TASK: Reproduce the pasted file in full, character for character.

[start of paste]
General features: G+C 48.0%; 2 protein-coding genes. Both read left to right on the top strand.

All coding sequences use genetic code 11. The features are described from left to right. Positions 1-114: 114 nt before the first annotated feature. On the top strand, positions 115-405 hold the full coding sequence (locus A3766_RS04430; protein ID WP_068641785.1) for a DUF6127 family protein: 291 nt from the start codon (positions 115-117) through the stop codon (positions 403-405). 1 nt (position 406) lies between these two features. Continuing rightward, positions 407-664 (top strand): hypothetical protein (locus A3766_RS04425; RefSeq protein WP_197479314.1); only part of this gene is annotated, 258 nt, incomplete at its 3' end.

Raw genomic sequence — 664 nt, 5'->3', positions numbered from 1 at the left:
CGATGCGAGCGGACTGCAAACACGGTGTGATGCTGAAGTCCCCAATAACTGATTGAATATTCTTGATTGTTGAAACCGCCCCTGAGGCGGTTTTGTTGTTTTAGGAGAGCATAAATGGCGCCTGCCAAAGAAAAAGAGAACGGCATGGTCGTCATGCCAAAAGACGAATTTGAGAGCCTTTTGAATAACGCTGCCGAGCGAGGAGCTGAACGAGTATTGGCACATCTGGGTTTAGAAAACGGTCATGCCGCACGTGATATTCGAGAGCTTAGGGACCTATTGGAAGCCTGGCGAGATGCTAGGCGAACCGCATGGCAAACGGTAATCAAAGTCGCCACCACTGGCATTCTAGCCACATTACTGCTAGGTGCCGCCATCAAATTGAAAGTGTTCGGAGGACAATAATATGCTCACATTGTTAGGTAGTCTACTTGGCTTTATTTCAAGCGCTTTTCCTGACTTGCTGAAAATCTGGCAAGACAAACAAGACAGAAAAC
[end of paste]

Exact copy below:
General features: G+C 48.0%; 2 protein-coding genes. Both read left to right on the top strand.

All coding sequences use genetic code 11. The features are described from left to right. Positions 1-114: 114 nt before the first annotated feature. On the top strand, positions 115-405 hold the full coding sequence (locus A3766_RS04430; protein ID WP_068641785.1) for a DUF6127 family protein: 291 nt from the start codon (positions 115-117) through the stop codon (positions 403-405). 1 nt (position 406) lies between these two features. Continuing rightward, positions 407-664 (top strand): hypothetical protein (locus A3766_RS04425; RefSeq protein WP_197479314.1); only part of this gene is annotated, 258 nt, incomplete at its 3' end.

Raw genomic sequence — 664 nt, 5'->3', positions numbered from 1 at the left:
CGATGCGAGCGGACTGCAAACACGGTGTGATGCTGAAGTCCCCAATAACTGATTGAATATTCTTGATTGTTGAAACCGCCCCTGAGGCGGTTTTGTTGTTTTAGGAGAGCATAAATGGCGCCTGCCAAAGAAAAAGAGAACGGCATGGTCGTCATGCCAAAAGACGAATTTGAGAGCCTTTTGAATAACGCTGCCGAGCGAGGAGCTGAACGAGTATTGGCACATCTGGGTTTAGAAAACGGTCATGCCGCACGTGATATTCGAGAGCTTAGGGACCTATTGGAAGCCTGGCGAGATGCTAGGCGAACCGCATGGCAAACGGTAATCAAAGTCGCCACCACTGGCATTCTAGCCACATTACTGCTAGGTGCCGCCATCAAATTGAAAGTGTTCGGAGGACAATAATATGCTCACATTGTTAGGTAGTCTACTTGGCTTTATTTCAAGCGCTTTTCCTGACTTGCTGAAAATCTGGCAAGACAAACAAGACAGAAAAC